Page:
Motorola Solutions CTO: Public Safety Will Be Transformed By Data-Driven Communications
As CTO of Motorola Solutions (MSI), Paul Steinberg says he has three broad remits.
The first is to advance the company’s technology with his team of engineers and data scientists, the second is to drive its patent strategy (“What patents we get and what we do with them”) and the third is to invest in startups so MSI can get access to something it doesn’t have.
“It keeps you humble because there’s always someone else doing things faster and better than you,” he tells TechWeekEurope.
Motorola Solutions now only deals with public safety communications systems. It was spun off from the Motorola Mobility handset business that was sold to Google (and later Lenovo) in 2011 and sold its handheld computing division to Zebra Technologies in 2014.
This might seem like a very narrow focus but it’s a market in which the present day Motorola senses a great opportunity as emergency services update their infrastructure to improve service and cut cost.
In the UK, MSI is working with EE to help deliver the £1 billion Emergency Services Network (ESN) – a 4G platform that will allow for data-enabled services alongside critical communications – and save the government £1 million a day
These upgrades will power what MSI sees as the big trend in public safety: the coupling of communications with data analytics, a vision it recently outlined at Critical Communications World (CCW) in Amsterdam.
“Mission critical intelligence brings in connecting things – data. It becomes more about context and situational awareness. The investments we’re making are more in that direction.
“One of the things we’ve been working on is the connected first responder. What we did was we built a context engine that’s at the heart.”
The ‘context engine’ built by MSI brings together various different inputs. For example, Bluetooth connectivity can unite weapons, body sensors and imaging equipment to give a police force a greater overview of a situation.
Steinberg explains a scenario where if the context engine detects a weapon has been fired and a policeman is not at a station or at a firing range, their video camera will automatically switch on. Other situations could give a paramedic of firefighter additional information, possibly through wearable technology.
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“Why did we do the Context engine? ‘Eyes open, hands free’: keep focussed on what you’re doing and keep your hands available to do what you need to do,” said Steinberg.
“We envisage this working as an ecosystem with well-designed interfaces around the core context engine. We see ecosystem partners offering applications and hardware. And some pieces of those we will offer as Motorola. We see it increasingly as a software problem.”
Steinberg favours acquisitions as a way of advancing his goals and MSI has venture capital operations to fund the third part of his remit. MSI monitors the development of numerous early stage companies with a view to boosting its own business.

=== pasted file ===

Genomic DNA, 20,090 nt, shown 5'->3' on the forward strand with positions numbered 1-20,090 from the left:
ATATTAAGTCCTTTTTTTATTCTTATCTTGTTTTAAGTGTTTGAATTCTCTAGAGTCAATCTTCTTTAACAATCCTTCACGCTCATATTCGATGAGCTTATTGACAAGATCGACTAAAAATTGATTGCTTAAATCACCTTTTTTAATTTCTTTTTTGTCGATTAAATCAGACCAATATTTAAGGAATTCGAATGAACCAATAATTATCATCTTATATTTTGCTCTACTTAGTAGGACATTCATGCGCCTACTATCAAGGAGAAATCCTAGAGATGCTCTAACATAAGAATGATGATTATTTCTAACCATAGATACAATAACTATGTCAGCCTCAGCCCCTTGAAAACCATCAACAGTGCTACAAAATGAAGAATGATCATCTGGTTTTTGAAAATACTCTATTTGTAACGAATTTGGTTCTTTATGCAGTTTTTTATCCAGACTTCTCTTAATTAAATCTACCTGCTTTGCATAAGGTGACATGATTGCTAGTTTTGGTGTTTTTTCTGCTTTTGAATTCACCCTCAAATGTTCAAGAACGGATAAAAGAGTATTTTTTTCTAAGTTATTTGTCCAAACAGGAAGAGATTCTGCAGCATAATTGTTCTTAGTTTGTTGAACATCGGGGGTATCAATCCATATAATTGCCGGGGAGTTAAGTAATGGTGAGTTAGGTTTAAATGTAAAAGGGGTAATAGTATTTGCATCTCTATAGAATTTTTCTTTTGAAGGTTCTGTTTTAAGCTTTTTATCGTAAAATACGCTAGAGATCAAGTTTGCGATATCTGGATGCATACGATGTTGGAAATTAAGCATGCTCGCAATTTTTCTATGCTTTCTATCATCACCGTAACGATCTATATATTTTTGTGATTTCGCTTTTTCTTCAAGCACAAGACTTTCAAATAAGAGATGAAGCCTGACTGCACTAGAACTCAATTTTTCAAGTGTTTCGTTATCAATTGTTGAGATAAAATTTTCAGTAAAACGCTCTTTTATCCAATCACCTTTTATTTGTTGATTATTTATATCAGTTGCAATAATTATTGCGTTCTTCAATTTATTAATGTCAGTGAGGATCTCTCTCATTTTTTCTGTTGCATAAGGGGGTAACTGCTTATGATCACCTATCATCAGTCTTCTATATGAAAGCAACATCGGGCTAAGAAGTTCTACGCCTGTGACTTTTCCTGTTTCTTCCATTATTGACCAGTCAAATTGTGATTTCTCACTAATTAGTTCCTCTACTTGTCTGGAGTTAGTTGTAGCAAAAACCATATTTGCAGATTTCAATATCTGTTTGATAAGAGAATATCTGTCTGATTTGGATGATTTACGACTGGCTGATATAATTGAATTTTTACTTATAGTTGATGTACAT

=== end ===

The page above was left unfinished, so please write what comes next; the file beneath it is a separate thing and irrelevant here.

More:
“[Takeovers] give us technology or a skillset that we can’t do properly [ourselves],” he explains. “If the concept looks like it has legs, that’s when we make the decision. In some cases we don’t proceed.”
Sometimes the target is more established. MSI has bought Airwave for £817 million, a move which it is believed will help accelerate the transition to next generation systems. Airwave currently powers the pre-ESN communications capability of the UK emergency services and Steinberg sees the acquisition as a method to migrate customers rather than innovate.
“It brings us another data point but it doesn’t really change how my team works,” he says. “It’s a company that helps us ensure we have an orderly migration.”
Smart cities and smart vehicles
MSI says the Context Engine and its vision of data-supported communications will be strengthened by the parallel development of smart cities; even if it’s too early to have any impact right now. Steinberg describes ‘shotspotter’ technology capable of detecting when and where a gunshot is fired, aiding emergency services, and believes smart cars will also play a role.
“I think as the city becomes smarter, we can benefit from the environment,” he predicts. “We can fuse that together and help facilitate real time decision making. The next mobile platform is the vehicle. I think that will create some interesting opportunities for us.”
But the very nature of emergency services means technological jumps are not to be taken lightly. A technical hiccup can mean the matter between life and death and although political reasons might have delayed the transition to LTE, concerns about reliability will have played a role too.
Steinberg agrees and is adamant that no matter what advances are made, MSI will not jeopardise the basics.
“The foundation of our business is communications and it always will be,” he states. “Making sure our platform is resilient, usable and mission critical in harsh environments while layering on this intelligence.”
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